It's deja vu in the House with redistricting madness
02/20/2013 05:36 PM
The House’s latest attempt at redrawing the district maps sounds a lot like last year’s attempt — a lot of grumbling behind the scenes and some incumbents who will be pitted against each other.
House Speaker Greg Stumbo, D-Prestonsburg, confirmed Wednesday that the Eastern Kentucky caucus finally had settled on a plan to redraw their districts — a proposal that would pit two incumbents against each other in two different districts. Now all that’s left is the Central Kentucky caucus to recommend a way to re-draw the districts in its region, Stumbo said.
Lawmakers have to start over with the maps after the Supreme Court tossed out the Senate and House because they split up too many counties and each had a district that contained too many people. The Senate is waiting to draw its map until the 2014 session. But House leaders wanted to get redistricting out of the way this year.
Like last year, the geographic blocs of House Democrats are recommending ways to cut up the districts. And also like last year, House Republicans say they’re out of the loop and are only hearing rumors of what the House Democrats want to do.
The latest draft the Eastern Kentucky Democrats approved would put Republican Rep. Jill York, R-Grayson, against House Democratic Leader Rocky Adkins. The map the House approved last year also placed those two against each other .
In addition, the proposed map would pit freshman Republican Rep. Toby Herald of Beattyville against Rep. John Will Stacy, D-West Liberty.
It also would create a new district that covers Elliott, Lewis and Rowan counties. Adkins used to live in Sandy Hook in Elliott County but now resides in southwestern Boyd County, Stumbo said.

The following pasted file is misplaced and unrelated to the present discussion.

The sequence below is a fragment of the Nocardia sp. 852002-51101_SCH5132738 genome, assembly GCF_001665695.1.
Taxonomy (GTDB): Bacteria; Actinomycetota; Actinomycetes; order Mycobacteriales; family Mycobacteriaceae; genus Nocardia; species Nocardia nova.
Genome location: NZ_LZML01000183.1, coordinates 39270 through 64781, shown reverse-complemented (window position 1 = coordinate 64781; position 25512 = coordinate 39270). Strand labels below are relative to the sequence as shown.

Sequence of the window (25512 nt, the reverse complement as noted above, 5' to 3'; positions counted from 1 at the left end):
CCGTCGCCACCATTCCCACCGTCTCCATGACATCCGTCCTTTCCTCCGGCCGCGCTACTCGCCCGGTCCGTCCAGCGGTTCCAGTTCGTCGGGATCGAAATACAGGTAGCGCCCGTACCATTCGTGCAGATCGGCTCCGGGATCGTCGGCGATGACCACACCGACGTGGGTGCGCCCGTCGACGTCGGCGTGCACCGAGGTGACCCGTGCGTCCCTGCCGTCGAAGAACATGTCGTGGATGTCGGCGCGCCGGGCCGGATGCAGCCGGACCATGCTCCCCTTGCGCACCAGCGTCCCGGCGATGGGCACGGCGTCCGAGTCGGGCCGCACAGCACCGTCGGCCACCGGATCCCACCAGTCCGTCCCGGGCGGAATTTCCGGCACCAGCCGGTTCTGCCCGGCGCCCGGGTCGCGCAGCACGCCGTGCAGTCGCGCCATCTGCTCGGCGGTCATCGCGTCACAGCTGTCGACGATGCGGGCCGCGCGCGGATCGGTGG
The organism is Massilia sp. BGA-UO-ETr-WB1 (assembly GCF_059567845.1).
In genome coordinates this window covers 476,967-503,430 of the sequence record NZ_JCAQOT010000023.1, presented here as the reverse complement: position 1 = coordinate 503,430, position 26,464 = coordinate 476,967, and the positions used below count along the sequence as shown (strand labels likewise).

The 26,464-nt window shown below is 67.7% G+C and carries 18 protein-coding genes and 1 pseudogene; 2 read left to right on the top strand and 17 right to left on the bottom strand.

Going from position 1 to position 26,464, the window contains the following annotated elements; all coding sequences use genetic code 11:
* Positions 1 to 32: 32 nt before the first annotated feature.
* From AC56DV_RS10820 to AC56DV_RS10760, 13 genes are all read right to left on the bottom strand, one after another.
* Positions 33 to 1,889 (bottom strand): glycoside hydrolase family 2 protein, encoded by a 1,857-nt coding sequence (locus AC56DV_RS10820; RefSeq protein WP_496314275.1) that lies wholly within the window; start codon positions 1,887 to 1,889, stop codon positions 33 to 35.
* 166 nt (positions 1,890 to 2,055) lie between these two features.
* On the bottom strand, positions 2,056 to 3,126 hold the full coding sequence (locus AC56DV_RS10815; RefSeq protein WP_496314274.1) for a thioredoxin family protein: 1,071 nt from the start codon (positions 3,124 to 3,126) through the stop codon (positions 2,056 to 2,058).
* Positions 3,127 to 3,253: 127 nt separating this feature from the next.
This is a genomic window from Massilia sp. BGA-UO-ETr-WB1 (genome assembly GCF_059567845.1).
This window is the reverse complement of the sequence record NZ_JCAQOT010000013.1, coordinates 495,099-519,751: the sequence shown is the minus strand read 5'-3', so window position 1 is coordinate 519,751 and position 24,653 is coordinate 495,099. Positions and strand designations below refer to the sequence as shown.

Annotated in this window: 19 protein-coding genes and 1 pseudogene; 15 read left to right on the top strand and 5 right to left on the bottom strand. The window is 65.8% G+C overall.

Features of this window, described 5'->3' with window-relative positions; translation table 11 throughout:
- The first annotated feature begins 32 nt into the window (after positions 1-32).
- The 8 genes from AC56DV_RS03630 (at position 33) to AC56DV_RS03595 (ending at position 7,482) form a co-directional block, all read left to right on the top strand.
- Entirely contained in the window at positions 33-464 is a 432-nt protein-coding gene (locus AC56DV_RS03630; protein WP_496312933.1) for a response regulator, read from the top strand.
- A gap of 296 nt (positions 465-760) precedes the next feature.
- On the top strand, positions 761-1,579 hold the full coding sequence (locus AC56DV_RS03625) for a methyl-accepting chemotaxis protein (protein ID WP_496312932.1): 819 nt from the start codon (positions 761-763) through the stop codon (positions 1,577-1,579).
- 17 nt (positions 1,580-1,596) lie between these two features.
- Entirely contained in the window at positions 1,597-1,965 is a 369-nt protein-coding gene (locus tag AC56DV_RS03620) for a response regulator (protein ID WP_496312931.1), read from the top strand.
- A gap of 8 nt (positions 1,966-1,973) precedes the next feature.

The Eastern Kentucky part of the map has presented a particular challenge, as Adkins told Pure Politics on Friday because the region lost population and is full of incumbents, particularly Democrats in the far eastern part.
In Western Kentucky, districts outside Bowling Green again are the pressure points. In last year’s draft, House leaders combined the home areas of Republican Reps. Jim DeCesare, Rockfield, C.B. Embry of Morgantown and Michael Meredith of Brownsville.
As for the Central Kentucky part of the map, Rep. Bob Damron, D-Nicholasville, said the last draft he saw would move Harrodsburg Republican Rep. Kim King’s 55th District into southern Jessamine County. Damron would represent the Nicholasville portion of Jessamine County and Republican Rep. Stan Lee’s southern Lexington district also could spread into northern Jessamine County.
Damron said the difficulty is that, according to the court’s ruling, the House map can divide only two counties across the state that have fewer than the ideal population of about 42,000 constituents. That means the more-populated counties are usually considerably carved up.
“In Fayette County, for instance, it probably costs it having another Fayette countian” representative, Damron said. “But maybe more representatives overall who have a piece of Fayette County in their district.”
Below the Fold
Rep. Brian Linder admits pressure is now on GOP, but is looking forward to help move the state forward
Gov. Bevin talks new building panel, Medicaid waiver application, gun violence and pensions in wide-ranging news conference
Proposed legislation would allow licensed physical therapists to practice in other states without having to obtain an additional license
Sen. John Schickel says General Assembly has done 'horrible' when it comes to addressing the heroin crisis
Subscribe and get the latest political intelligence delivered to your inbox.